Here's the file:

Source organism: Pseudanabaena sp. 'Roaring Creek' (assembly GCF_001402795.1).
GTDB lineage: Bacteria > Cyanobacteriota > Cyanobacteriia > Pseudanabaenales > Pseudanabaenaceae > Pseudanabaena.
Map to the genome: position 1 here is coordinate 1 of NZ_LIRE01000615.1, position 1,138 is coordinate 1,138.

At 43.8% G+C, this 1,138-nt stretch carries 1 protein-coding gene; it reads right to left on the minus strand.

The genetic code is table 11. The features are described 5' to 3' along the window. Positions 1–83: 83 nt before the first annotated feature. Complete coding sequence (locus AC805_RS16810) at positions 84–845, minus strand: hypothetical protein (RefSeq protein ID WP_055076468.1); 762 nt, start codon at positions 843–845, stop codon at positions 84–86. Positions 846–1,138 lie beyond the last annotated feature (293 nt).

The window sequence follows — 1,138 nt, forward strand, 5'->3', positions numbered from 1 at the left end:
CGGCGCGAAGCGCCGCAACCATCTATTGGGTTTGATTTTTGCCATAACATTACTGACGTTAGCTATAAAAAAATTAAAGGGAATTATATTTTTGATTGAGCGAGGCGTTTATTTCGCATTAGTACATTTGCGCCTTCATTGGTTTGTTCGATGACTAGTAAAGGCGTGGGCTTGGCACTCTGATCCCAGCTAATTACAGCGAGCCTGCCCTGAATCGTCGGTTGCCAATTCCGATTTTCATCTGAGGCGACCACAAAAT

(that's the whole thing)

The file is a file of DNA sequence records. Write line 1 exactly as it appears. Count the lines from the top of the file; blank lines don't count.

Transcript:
Source organism: Pseudanabaena sp. 'Roaring Creek' (assembly GCF_001402795.1).